An attention-grabbing mystery with elements of horror, the first in a trilogy. Readers compared this novel to the early works of Stephen King.
Ebook and trade paperback available.
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Nephilim Genesis of Evil
5 out of 5 stars
This book grabs you immediately and it doesn't turn you loose until you've read the last word. Carefully plan when you will begin reading it because it's more than likely you won't be able to put it down. Renee Pawlish is now on my favorite writer list and it's not a long one.
Bert Carson, author of Southern Investigation
Nephilim Genesis of Evil
A dark power described in Genesis revisits a small mountain town.
A journalist who witnessed an evil presence searches for answers.
He finds a town succumbing to supernatural forces.
Now, an evil prophesy may be fulfilled by the Nephilim.
More GREAT reviews...
This was an amazing book...I could hardly put it down.
Sue Owen, author
It was an evil he couldn’t explain.
This thought weighed heavily on his mind as he thumbed through a book, the muted sounds in the New York Public Library going unnoticed, as were the words on the page in front of him. He blinked hard, once, trying to erase the image of the shapeless thing – that evil – he had seen a few months ago.
He was waiting to cross Broadway near Times Square. Cars droned by, and the chatter of conversation filled the air. And then he saw it, hovering above the traffic, watching him. He studied it as he started across the street. It seemed intangible, almost like a faint haze, and yet somehow it had substance. Its very presence threatened him, and he knew it was evil. It spoke and a chill raced through him. Suddenly, he heard screaming, then a car horn blared and tires screeched. He turned just as a taxi plowed into him. His chest exploded in pain and then he blacked out.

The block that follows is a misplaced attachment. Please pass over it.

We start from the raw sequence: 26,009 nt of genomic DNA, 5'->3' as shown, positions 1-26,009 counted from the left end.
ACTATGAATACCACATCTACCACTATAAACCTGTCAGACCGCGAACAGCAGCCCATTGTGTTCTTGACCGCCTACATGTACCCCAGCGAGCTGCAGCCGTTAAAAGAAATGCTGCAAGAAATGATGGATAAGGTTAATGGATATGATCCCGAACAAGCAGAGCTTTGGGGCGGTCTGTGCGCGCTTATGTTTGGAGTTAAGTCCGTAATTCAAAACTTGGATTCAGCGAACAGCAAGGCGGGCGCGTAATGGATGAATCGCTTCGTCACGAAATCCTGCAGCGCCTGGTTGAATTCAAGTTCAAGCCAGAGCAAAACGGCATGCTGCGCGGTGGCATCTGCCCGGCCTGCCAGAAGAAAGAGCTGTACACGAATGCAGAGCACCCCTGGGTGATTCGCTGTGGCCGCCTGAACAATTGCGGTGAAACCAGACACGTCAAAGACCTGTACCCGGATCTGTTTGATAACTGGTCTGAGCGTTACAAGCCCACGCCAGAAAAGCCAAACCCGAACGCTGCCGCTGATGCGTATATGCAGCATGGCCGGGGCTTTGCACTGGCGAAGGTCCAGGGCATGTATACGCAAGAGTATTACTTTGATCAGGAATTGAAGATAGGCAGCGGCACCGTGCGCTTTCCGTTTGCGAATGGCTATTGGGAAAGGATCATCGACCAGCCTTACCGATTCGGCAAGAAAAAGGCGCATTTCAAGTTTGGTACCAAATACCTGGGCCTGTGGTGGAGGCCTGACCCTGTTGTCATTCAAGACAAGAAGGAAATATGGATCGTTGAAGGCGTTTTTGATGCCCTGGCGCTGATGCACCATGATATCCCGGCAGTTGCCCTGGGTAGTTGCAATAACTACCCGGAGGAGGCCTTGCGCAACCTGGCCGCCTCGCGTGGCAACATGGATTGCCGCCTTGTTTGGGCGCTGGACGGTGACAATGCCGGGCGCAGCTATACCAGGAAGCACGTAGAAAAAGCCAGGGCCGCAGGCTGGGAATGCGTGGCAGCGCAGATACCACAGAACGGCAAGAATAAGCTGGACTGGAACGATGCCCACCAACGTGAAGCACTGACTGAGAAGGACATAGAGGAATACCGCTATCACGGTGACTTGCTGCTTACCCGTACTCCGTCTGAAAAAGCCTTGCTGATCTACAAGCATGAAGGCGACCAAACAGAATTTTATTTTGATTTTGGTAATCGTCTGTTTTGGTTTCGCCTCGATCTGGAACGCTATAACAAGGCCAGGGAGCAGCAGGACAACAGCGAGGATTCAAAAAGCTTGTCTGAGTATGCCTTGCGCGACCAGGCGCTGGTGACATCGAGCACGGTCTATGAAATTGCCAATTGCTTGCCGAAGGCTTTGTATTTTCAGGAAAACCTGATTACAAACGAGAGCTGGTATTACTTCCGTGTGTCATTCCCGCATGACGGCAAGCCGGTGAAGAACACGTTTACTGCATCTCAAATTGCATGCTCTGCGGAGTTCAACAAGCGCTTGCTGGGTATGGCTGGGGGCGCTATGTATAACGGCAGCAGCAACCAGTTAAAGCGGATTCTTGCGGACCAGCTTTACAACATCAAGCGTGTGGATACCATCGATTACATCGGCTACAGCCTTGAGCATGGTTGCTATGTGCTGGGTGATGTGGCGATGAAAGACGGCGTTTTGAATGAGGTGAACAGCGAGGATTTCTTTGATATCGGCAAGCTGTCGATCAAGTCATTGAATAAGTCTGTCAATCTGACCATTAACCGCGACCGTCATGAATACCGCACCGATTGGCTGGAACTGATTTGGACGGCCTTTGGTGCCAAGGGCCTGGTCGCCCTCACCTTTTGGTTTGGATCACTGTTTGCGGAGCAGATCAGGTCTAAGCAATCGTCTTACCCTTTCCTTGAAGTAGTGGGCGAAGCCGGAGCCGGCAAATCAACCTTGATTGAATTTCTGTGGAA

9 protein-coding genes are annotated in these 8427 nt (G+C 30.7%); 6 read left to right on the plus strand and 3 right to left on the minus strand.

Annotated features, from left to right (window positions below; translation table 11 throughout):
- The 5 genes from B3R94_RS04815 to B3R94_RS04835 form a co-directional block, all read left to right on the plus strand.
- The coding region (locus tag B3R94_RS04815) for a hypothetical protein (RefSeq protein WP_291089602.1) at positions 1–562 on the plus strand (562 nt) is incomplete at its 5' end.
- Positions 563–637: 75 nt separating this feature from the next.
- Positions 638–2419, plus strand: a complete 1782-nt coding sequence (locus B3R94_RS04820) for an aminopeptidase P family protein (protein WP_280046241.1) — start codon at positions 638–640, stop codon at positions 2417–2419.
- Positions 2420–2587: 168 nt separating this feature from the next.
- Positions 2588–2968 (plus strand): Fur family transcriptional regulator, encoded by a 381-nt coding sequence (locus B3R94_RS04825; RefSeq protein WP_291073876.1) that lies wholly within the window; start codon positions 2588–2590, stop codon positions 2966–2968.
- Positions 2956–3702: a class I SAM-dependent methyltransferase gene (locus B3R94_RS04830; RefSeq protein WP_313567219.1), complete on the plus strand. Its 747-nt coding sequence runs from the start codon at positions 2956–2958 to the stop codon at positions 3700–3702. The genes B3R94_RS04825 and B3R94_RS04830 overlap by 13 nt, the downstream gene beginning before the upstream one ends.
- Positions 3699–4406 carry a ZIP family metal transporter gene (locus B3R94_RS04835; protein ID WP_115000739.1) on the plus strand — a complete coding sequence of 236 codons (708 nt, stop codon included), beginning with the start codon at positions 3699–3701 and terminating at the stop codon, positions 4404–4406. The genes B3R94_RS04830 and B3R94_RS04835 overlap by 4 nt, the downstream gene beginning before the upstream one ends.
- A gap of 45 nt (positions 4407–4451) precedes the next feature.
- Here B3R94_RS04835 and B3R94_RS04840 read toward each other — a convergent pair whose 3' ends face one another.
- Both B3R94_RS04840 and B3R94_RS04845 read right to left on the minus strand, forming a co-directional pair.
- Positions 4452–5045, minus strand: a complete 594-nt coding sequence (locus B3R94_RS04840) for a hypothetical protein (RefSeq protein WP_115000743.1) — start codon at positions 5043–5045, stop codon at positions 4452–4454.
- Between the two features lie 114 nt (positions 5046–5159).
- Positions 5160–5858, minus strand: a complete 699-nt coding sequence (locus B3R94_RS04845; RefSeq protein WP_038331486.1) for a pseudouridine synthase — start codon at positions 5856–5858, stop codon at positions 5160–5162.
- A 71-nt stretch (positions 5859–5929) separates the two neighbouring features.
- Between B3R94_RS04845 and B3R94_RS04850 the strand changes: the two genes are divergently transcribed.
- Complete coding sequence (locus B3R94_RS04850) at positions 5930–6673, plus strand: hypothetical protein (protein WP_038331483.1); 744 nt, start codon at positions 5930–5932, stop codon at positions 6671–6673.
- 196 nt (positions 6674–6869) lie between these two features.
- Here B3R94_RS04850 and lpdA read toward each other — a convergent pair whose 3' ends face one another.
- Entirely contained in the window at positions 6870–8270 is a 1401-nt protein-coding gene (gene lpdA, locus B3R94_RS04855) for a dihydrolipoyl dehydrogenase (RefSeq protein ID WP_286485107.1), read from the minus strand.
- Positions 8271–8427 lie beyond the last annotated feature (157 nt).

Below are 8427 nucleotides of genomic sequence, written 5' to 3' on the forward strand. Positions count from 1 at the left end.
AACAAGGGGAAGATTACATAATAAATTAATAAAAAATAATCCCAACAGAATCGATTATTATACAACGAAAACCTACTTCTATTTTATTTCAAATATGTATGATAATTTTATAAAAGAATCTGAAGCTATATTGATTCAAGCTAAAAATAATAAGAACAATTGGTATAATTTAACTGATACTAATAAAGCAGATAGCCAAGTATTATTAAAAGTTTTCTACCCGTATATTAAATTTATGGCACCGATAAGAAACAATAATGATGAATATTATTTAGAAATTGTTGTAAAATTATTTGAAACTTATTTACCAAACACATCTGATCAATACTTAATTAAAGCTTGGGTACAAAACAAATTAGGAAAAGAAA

The hair on his arms prickled now as he thought about it. He had felt the evil then, right before the accident, and now, a few months later, it still lingered along with a few aches and pains. He sighed, as if the expulsion of breath could take him away from the apprehension he couldn’t escape.
He tried to concentrate on the book again. He’d spent days researching, trying to tie that black, formless cloud to unexplained sightings, ghosts, spirits, anything, but with little success. The closest thing was vampires transforming into a mist – was that black haze he’d seen some kind of vampire coming after him? He didn’t know, and that troubled him more.
And the fact that he couldn’t explain it scared him almost as much as the experience itself. Because he should’ve been able to explain it. After all, he was an expert in paranormal phenomena; he’d built a highly successful career as a journalist researching not only ghosts and vampires, but other psychic phenomena, people supposedly coming back to life, séances, crop circles, and on and on. He’d spent countless hours exposing charlatans and ferreting out the truth behind “unexplained” things. But he couldn’t explain this.